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Fan Wikis: the weird, the wonderful and the wild

The fans, fandoms, and fanatics behind fan wikis.

When Harry Potter returned to Netflix, I jumped at the chance to rewatch the movies that more or less defined my childhood. Like many fans of the series, I watched it with a healthy dose of hatred for J K Rowling and wonder at the truly massive world she’d created. 

Towards the end of the first movie, I considered whether the last few scenes were true to the book, vaguely remembering Hermione succeeding in some task or another rather than lamely deciding not to help. Thankfully, many dedicated fans had already catalogued every moment of the movie and how it measured up to the original text in a wiki. But not just any wiki, this was a fan wiki.

Fan wikis reflect the passion and dedication of fans themselves. Archives covering written works, movies, music, video games, compiled entirely by volunteers, create a rich source of information for creators and laymen alike. Searching up a single spell that may have been mentioned only once in the entire Harry Potter series can yield deep analyses of its etymological roots, appearances in the series, and a pronunciation guide.

Contributors are much like historians, sifting through the many works that make up large franchises to tease out the tiniest of conclusions, the most niche information. True to form, fans from all over the world band together over a piece of media, weaving intricate tapestries that span across decades of movies, comics, and other media. 

Meta content such as essays and articles are also hosted on fan wikis, allowing an even deeper look at our favourite characters. 

While this may be of vague interest to casual viewers, it is indispensable to creators. Writers and artists alike have an overwhelming amount of information at their fingertips – perfect for when inspiration strikes.

The origins of fan wikis are varied, with most fandoms hosting their own sites until recently. Fairly easy to code with a vague idea of HTML, fan wikis for every movie, book, video game and comic sprouted during the 2000s. Wookiepeedia, the Star Wars wiki, was so complex that the writers of Star Wars themselves would refer to it rather than their own records.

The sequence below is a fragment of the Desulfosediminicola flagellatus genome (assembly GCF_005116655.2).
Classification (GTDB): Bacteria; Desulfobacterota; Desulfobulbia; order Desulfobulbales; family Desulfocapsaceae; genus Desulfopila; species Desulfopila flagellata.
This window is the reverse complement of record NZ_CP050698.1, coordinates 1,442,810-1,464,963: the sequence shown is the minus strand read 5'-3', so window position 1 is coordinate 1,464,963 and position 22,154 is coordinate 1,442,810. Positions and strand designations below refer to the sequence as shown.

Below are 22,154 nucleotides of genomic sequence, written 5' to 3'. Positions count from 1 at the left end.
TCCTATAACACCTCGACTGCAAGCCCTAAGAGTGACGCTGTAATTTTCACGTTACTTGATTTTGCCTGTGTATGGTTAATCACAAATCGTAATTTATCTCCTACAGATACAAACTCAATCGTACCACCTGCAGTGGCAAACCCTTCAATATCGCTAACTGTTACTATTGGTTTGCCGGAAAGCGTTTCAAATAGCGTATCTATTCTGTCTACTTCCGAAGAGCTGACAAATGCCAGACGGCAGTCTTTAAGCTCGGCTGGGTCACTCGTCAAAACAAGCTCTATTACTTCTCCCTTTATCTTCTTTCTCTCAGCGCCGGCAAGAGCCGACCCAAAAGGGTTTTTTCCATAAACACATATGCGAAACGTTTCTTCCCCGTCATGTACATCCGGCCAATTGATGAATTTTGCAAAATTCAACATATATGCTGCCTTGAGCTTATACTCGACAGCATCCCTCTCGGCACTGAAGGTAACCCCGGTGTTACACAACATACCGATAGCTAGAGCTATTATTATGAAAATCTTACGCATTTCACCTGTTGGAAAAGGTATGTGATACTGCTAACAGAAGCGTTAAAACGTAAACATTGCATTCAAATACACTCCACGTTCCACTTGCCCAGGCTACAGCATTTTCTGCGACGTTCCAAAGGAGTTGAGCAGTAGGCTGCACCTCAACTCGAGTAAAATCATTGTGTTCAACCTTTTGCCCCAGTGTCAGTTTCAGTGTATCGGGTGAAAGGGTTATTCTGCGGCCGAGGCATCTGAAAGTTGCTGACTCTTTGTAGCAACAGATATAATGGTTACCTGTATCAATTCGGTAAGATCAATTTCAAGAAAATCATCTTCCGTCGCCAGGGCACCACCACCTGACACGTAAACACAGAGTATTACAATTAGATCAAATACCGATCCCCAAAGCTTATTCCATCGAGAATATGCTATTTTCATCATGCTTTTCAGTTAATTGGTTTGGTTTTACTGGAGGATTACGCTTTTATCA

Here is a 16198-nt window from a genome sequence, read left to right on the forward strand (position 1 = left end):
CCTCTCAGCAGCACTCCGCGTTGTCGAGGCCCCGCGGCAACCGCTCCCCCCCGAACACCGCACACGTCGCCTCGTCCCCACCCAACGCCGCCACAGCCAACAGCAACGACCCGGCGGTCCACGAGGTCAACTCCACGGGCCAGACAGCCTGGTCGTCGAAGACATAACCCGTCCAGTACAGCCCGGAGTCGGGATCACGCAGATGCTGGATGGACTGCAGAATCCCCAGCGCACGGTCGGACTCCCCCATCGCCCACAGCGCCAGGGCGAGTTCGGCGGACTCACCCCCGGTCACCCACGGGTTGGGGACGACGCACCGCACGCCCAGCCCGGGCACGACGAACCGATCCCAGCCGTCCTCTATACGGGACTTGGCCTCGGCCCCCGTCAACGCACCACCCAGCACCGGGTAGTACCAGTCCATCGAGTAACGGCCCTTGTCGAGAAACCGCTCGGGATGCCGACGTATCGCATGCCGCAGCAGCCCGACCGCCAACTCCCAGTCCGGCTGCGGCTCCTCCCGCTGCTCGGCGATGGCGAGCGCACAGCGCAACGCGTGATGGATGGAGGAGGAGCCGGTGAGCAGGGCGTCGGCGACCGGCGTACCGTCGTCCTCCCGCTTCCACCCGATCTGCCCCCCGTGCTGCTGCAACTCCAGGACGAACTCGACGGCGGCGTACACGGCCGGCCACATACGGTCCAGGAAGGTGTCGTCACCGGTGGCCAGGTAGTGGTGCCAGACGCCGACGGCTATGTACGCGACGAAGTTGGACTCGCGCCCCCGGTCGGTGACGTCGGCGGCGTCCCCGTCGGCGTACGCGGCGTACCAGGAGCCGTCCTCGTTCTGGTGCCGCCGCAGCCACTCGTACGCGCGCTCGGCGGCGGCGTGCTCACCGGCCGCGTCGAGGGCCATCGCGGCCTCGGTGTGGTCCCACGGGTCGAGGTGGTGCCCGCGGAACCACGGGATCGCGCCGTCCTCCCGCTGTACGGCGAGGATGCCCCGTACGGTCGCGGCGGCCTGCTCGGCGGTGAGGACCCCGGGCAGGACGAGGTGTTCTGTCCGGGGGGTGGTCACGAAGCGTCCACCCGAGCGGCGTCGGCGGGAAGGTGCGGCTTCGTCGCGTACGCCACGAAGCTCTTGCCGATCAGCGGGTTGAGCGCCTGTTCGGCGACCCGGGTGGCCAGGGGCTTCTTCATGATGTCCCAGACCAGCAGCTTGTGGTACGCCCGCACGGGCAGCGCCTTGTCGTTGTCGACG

Eventually, what was then known as Wikia (today called came out on top, and now archives the contents of those earlier wikis. Co-founded by the man who founded Wikipedia, strives to unite fans and allow them to share their passions with the world. True to the form of a wiki, anyone can edit the millions of pages that they host, leading to a fair few confusing posts about characters’ sexualities. The sources show the extremely niche sources of equally niche information, a testament to the obsessive and excitable nature of fans throughout time.

Interestingly, is a for-profit site, as anyone who has had to click past those annoying autoplay ads would know. This fact has interesting implications for creators and contributors as it means none of the content uploaded to the site can be copyrighted in any way.

Anyone who has casually logged onto Archive of Our Own in the past may have noticed their constant fundraising to fight against increasing restrictions imposed on fanworks as a result of the digital millennium copyright act. In fact, the Organisation for Transformative Works, the governing body of AO3 and guardian angel of all fan creators, only exists to defend the transformative rights of fanworks.

It is interesting, then, that a major source of fannish information is hosted on a for-profit website. Like all sites, copyrighted material can be hosted under fair use, however major media moguls may at any time threaten fans with lawsuits and other punishments. Paramount, for example, has a series of guidelines for fan film makers, restricting fans of Star Trek to 15-minute movies.

While I’m certainly grateful to fan wikis for their meticulous record keeping, the spectre of capitalism hangs low over the horizon for all fan creators. I can only hope that in commodifying a fan site, has pushed against intellectual property laws traditionally used to stifle creators, rather than encouraging them further.

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